Accordingly, they should be free of the restrictions of 4-101 for possession and carry.
However, be aware that Maryland courts have found, and more than once, that the term dangerous weapon can apply to weapons and other objects not listed in 4-101 if they may be used in a deadly or dangerous manner.
This would certainly apply to tasers, so it’s in your best interest to obtain a concealed handgun permit in Maryland, or else if you purchase a taser and carry it without one the reasonableness of your actions may be judged by the court.
Check out 4-101 for yourself below. I’ve included the relevant sections, but make sure to look up and read the whole thing online:
Section 4-101 – Dangerous Weapons
(5) (i) “Weapon” includes a dirk knife, bowie knife, switchblade knife, star knife, sandclub, metal knuckles, razor, and nunchaku.
(ii) “Weapon” does not include:
1. a handgun; or
2. a penknife without a switchblade.
(b) This section does not prohibit the following individuals from carrying a weapon:
(1) an officer of the State, or of any county or municipal corporation of the State, who is entitled or required to carry the weapon as part of the officer’s official equipment, or by any conservator of the peace, who is entitled or required to carry the weapon as part of the conservator’s official equipment, or by any officer or conservator of the peace of another state who is temporarily in this State;
(2) a special agent of a railroad;
(3) a holder of a permit to carry a handgun issued under Title 5, Subtitle 3 of the Public Safety Article; or
(4) an individual who carries the weapon as a reasonable precaution against apprehended danger, subject to the right of the court in an action arising under this section to judge the reasonableness of the carrying of the weapon, and the proper occasion for carrying it, under the evidence in the case.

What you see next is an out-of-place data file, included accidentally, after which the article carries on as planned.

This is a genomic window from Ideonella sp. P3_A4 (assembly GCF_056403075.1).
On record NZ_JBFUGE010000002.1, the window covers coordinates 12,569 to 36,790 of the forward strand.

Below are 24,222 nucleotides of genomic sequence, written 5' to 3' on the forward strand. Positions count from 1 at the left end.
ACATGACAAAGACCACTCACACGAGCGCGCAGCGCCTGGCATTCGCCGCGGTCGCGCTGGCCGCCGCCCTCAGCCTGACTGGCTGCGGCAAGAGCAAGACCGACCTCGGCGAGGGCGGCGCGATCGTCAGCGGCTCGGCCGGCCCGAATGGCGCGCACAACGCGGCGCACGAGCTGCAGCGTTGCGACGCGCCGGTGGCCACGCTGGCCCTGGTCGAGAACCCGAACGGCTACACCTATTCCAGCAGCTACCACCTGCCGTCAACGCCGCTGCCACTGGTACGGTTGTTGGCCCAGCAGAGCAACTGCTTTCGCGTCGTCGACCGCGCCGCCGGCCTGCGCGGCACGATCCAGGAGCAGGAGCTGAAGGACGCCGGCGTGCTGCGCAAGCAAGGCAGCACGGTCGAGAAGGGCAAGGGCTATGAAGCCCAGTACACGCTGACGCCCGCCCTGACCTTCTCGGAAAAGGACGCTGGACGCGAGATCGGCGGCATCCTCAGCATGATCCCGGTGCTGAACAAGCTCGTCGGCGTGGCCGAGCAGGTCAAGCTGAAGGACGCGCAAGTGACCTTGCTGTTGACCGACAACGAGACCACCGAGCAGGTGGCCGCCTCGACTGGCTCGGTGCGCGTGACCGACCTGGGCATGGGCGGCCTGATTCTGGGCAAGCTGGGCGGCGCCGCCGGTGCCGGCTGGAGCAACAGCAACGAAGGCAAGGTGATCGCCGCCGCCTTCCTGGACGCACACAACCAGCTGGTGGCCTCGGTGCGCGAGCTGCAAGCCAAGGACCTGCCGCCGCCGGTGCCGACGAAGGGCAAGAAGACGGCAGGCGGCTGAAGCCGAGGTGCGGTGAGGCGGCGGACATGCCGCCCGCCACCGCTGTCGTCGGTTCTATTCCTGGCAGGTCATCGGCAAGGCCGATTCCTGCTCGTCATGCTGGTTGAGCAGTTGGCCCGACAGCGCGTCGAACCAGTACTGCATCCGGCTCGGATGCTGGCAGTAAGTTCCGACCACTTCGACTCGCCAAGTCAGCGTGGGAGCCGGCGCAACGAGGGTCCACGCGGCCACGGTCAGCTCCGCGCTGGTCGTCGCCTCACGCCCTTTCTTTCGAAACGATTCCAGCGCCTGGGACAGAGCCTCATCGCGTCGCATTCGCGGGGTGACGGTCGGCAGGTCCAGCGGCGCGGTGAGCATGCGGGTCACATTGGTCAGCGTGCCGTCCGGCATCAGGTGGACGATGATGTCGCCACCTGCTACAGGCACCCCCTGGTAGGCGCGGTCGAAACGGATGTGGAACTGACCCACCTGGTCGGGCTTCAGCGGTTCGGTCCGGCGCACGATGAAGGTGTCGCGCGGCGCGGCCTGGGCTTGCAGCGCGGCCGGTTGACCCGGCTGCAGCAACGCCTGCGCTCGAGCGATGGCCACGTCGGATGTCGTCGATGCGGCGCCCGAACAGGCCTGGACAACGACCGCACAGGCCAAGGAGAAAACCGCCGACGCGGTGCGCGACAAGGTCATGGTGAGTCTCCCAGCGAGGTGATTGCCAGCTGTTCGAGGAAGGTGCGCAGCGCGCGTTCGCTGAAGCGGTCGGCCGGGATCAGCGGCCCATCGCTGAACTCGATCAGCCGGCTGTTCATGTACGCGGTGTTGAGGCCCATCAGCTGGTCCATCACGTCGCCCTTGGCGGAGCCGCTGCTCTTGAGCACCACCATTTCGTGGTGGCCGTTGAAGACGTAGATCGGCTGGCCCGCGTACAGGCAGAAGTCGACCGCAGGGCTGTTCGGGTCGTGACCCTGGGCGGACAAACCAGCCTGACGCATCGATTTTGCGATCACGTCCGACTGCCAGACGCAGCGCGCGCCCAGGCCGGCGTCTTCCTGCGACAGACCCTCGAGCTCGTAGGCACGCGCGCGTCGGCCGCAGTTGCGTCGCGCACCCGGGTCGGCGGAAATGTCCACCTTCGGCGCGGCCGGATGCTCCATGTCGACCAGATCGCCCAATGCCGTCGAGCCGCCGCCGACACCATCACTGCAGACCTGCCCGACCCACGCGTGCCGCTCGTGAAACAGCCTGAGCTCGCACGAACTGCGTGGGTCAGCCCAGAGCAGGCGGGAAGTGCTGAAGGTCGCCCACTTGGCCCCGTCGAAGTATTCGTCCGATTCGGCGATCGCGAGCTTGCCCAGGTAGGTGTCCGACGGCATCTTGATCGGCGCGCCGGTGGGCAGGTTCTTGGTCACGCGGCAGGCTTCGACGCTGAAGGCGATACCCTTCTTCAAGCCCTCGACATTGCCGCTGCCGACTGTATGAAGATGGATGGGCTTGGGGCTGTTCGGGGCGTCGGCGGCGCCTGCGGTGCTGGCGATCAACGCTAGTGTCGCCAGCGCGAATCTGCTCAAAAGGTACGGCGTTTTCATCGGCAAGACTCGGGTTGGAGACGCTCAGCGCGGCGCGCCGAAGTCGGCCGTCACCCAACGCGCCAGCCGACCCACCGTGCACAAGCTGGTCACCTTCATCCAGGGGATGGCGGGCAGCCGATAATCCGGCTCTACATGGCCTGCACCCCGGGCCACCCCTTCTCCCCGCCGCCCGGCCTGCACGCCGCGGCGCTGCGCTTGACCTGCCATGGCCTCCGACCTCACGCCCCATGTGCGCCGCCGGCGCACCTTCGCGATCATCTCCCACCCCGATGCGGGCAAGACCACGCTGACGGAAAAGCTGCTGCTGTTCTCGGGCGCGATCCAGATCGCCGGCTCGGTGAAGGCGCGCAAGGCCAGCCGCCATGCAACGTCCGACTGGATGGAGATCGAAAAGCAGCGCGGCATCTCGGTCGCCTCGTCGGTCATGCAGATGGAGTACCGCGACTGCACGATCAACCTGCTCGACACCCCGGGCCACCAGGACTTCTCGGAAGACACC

(1) A person may not wear or carry a dangerous weapon of any kind concealed on or about the person.
(2) A person may not wear or carry a dangerous weapon, chemical mace, pepper mace, or a tear gas device openly with the intent or purpose of injuring an individual in an unlawful manner.
Can You Carry a Taser Concealed in Maryland?
Yes, you can carry a taser concealed in Maryland so long as you have a concealed handgun permit.
Ostensibly, you should be allowed to carry a taser conceal without one but the shakiness of the dangerous weapon statute and the seeming at-will categorization of weapons meeting that definition being solely at the discretion of the court, this might be a risky choice.
Likewise, if you’re going to keep a taser in your car, say in the glove box or the center console, I would definitely advocate getting the permit.
Where Can You Carry a Taser in Maryland?
You can carry your taser, assuming it’s legally possessed, anywhere you may carry other self-defense weapons.
This broadly means that you cannot carry it into:
- any county, state or federal level government building,
- into any assembly, hearing or meeting that must be open to the public by law,
- into the sensitive or restricted area of any airport (basically any place that is past the security checkpoint),
- or into any bar or other institution that derives most of its revenue from the sale of alcohol and liquor that is consumed on premises.
Somewhat fuzzier under Maryland law is whether or not less lethal weapons like tasers are allowed on school grounds.